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Do You Have a 'Sense of Entitlement?'

“Entitled millennials”

People joke about the millennial generation and say that they are “entitled.” A sense of entitlement is something many people struggle with, regardless of their age group. The pervasive societal stereotype is that millennials feel that “everything should be handed to them on a silver platter,” and there are people out there who genuinely feel they deserve a medal in life for merely existing. But it’s not limited to one generation. A sense of entitlement spans the gamut of ages. Despite the stereotype of an “entitled millennial,” not all people of the generation act that way. I have a good friend who is technically a part of the millennial generation, but she’s been working since she was 14 years old and doesn’t have the sense of entitlement that millennials are associated with.

A sense of entitlement

Let’s back up for a second. What is a sense of entitlement? A sense of entitlement refers to the belief that the world automatically owes you something. A person who feels entitled thinks they do not have to work to receive a reward in life, or recognition or fame, because it is “owed” to them. We know this is false and the world does not owe us anything, so having a sense of entitlement is unproductive and unhelpful. Some people might argue that feeling entitled is a symptom of narcissism; it might be, but not necessarily. Feeling entitled could have to do with how a person was raised, or a number of factors other than having a personality disorder.

People who have a sense of entitlement are suffering in the long run because they don’t acknowledge that the world requires them to work hard. It is a rude awakening when they find out that not everybody thinks they are unique and have to work for what they want in life. Sometimes children have overly affectionate or doting parents who spoil them or tell them that they are extraordinarily unique, which is an excellent quality to instill in your child. However, your child may go out into the world believing that everyone should view them this way and that everyone is going to be so charmed by them.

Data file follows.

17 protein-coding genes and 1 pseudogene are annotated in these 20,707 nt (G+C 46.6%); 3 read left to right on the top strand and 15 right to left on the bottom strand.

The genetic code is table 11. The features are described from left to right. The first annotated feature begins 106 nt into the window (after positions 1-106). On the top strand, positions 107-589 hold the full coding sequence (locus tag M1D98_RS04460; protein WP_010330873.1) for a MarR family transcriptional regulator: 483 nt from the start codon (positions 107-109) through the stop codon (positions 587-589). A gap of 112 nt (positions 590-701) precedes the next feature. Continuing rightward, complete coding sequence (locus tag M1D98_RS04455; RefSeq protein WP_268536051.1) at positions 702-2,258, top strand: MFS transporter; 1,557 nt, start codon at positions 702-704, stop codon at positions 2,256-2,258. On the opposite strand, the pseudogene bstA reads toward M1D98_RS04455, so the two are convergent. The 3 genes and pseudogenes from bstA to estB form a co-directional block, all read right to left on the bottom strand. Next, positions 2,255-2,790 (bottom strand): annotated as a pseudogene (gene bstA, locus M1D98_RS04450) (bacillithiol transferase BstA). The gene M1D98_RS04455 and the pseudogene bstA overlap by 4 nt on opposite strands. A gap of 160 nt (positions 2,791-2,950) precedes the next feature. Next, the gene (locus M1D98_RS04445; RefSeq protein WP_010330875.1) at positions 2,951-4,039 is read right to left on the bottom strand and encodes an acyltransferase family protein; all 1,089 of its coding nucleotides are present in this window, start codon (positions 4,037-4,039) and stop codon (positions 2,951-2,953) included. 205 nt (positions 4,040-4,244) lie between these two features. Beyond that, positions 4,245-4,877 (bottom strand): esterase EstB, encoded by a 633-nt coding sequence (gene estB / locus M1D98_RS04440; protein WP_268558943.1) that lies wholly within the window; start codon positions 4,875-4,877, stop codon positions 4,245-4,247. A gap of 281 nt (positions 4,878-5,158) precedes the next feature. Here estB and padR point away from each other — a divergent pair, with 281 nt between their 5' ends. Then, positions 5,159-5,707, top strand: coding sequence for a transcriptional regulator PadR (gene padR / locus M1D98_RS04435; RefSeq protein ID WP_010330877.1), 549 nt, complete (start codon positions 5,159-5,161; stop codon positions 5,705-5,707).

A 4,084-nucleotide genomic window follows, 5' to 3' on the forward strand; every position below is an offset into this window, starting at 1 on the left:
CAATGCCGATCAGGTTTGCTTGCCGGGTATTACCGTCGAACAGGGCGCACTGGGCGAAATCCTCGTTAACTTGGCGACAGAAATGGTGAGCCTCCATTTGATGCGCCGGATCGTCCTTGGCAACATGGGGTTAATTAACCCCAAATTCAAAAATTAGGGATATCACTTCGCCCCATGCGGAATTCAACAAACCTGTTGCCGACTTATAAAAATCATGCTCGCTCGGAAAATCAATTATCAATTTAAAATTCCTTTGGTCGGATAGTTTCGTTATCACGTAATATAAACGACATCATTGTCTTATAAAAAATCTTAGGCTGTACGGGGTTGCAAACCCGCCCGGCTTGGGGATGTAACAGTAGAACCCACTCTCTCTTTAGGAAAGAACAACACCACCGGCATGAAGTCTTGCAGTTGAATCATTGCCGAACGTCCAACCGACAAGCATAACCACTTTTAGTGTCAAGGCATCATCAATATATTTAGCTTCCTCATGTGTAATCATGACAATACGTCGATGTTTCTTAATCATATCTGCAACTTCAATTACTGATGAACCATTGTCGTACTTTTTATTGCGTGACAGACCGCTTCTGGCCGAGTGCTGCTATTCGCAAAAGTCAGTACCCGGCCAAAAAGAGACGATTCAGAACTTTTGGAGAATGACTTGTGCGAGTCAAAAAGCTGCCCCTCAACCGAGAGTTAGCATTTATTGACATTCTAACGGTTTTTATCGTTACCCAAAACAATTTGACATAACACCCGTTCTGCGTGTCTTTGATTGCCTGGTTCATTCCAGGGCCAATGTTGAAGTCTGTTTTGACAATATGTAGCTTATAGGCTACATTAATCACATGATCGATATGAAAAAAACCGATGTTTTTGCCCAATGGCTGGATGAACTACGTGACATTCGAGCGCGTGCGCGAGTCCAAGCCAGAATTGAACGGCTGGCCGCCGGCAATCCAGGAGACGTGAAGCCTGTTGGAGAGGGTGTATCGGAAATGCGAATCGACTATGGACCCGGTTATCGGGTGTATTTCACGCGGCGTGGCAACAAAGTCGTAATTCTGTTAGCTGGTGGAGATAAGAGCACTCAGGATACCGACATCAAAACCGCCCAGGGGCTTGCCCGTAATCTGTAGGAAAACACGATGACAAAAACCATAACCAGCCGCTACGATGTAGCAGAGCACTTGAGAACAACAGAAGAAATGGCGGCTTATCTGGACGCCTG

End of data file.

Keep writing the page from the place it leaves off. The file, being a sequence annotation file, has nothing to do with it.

Not everyone is your best friend

The truth is that not everybody is going to like you. There are times when you believe you have a great friend, and it doesn’t end up that way. Friendships come and go in life. As human beings, we need to get used to the fact that some people will think that you are great and some won’t vibe with you. That is normal. It’s just the way that life works. For example, you wouldn’t enter an entry-level position expecting to be paid the same salary as your manager, nor would you start that job believing that you know as much as your boss or deserve recognition for accomplishments that you haven’t made yet. A person with a sense of entitlement, however, may very well begin working a new job with that belief. A sense of entitlement is not the same as confidence or knowing your worth, and it will hurt you rather than help you.

The world doesn’t owe you anything

Regardless of the origin of the belief that the world owes you something, it is essential to address that thought. Your future will benefit from learning that you need to work hard and care about other people. A person with a sense of entitlement may not realize that the way to gain recognition is to have genuine empathy and compassion for others. Caring helps you because when you help others, you not only show them that that’s the way the world should be, but they will also be more likely to help you achieve your goals in return.

Remembering that’s it’s probably not personal

So the world might not owe you anything, but you deserve to have good mental health, which means going to therapy. Sometimes people need to confront hard truths, including personalizing people’s actions toward them. Are you struggling with feeling slighted? Maybe you think or recognize that you are entitled? If so, it’s important to see a therapist and talk about these issues. Whether you are working with a mental health professional in a local area or choose to see an online counselor, both modes of treatment will give you a place to discuss your feelings.

Photo courtesy of Pexels

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